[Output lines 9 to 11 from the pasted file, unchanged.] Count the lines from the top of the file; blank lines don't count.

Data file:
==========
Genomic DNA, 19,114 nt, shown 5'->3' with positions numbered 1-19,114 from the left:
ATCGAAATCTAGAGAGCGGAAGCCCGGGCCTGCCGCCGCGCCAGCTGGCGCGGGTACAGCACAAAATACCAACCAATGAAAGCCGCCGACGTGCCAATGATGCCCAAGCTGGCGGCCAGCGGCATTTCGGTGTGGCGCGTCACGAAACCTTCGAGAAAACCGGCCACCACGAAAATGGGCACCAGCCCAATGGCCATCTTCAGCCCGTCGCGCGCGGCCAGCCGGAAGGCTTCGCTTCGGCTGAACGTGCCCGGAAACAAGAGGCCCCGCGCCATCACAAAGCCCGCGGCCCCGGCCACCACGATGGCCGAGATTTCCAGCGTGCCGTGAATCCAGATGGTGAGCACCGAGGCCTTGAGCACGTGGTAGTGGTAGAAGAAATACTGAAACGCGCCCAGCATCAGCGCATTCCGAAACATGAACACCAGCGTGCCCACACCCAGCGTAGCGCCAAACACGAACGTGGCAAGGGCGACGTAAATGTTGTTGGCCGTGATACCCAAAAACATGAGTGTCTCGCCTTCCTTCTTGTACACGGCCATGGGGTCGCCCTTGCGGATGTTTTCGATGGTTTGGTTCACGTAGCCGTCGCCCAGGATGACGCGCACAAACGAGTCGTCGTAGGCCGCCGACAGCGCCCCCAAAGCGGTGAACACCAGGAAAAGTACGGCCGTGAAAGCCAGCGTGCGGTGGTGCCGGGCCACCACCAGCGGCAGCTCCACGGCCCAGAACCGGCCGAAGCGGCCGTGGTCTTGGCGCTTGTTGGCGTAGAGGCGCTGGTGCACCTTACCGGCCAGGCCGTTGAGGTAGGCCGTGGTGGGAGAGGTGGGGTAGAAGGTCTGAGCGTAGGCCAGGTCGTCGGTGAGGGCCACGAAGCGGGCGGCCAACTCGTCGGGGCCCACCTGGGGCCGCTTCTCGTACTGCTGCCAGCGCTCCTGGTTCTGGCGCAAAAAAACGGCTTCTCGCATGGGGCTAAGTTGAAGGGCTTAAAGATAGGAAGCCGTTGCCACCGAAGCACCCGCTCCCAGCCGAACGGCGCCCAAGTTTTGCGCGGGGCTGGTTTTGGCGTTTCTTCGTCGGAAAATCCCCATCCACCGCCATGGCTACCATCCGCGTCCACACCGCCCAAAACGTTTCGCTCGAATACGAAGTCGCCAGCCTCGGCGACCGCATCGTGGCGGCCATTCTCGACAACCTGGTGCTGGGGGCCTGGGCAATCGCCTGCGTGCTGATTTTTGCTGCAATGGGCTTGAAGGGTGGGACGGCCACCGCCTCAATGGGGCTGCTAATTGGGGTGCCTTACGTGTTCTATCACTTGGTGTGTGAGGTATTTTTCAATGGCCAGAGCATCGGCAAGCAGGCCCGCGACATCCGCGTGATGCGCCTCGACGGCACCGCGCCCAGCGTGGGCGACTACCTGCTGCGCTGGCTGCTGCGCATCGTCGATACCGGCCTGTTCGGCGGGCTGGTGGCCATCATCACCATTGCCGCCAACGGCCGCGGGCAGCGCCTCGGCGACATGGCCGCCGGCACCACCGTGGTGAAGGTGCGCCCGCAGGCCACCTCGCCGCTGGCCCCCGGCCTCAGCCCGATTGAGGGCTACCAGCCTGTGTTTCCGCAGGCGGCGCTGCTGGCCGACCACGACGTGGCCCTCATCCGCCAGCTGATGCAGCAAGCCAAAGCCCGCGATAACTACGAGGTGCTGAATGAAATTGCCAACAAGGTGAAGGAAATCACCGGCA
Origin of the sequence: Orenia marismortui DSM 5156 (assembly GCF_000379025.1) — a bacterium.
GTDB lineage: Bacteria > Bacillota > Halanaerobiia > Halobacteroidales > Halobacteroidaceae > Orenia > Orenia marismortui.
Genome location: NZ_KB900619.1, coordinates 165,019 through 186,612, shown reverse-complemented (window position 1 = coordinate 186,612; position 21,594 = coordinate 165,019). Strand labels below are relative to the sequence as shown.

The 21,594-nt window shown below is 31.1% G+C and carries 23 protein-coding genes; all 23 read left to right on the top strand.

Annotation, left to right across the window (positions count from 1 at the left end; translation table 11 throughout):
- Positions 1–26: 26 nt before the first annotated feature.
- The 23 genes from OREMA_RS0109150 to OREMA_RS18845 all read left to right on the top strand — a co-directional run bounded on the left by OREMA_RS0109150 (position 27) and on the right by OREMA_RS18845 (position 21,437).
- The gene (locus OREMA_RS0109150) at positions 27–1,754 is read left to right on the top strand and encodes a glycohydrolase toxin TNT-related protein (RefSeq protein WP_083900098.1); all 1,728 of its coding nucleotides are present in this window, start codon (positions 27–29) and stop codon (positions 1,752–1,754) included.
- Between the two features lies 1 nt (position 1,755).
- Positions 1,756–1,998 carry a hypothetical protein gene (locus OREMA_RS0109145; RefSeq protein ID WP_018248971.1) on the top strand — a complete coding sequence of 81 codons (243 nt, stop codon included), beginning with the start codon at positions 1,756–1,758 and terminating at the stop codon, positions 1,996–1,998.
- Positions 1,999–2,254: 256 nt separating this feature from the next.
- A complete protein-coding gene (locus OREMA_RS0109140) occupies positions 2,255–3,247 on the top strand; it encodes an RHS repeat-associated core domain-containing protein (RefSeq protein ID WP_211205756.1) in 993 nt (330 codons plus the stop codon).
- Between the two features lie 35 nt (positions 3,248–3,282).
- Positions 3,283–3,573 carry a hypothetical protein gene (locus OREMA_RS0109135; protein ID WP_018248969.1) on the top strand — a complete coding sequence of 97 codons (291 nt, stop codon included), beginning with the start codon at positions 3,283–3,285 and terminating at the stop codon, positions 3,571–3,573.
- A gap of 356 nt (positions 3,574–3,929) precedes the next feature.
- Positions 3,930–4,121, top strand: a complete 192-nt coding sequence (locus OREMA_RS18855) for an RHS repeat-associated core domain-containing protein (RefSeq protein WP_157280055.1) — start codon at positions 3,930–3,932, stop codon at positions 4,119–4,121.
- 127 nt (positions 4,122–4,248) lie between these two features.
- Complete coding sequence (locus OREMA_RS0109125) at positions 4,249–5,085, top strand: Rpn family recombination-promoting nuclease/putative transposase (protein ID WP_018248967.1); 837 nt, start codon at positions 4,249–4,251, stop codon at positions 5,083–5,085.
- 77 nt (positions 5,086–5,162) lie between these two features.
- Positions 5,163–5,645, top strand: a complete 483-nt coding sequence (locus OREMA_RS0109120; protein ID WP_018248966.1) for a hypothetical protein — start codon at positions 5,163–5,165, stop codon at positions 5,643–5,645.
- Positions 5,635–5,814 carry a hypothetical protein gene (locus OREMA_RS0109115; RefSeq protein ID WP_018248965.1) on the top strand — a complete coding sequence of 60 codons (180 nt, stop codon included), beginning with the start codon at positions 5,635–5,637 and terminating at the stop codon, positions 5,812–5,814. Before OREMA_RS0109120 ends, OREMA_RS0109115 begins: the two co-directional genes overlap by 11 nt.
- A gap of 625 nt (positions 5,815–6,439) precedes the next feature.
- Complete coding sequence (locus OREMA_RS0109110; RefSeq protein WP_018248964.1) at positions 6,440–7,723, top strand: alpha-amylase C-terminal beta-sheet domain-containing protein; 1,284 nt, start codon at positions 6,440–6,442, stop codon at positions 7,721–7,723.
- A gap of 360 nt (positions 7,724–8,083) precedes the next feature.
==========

- The 23 genes from OREMA_RS0109150 to OREMA_RS18845 all read left to right on the top strand — a co-directional run bounded on the left by OREMA_RS0109150 (position 27) and on the right by OREMA_RS18845 (position 21,437).
- The gene (locus OREMA_RS0109150) at positions 27–1,754 is read left to right on the top strand and encodes a glycohydrolase toxin TNT-related protein (RefSeq protein WP_083900098.1); all 1,728 of its coding nucleotides are present in this window, start codon (positions 27–29) and stop codon (positions 1,752–1,754) included.
- Between the two features lies 1 nt (position 1,755).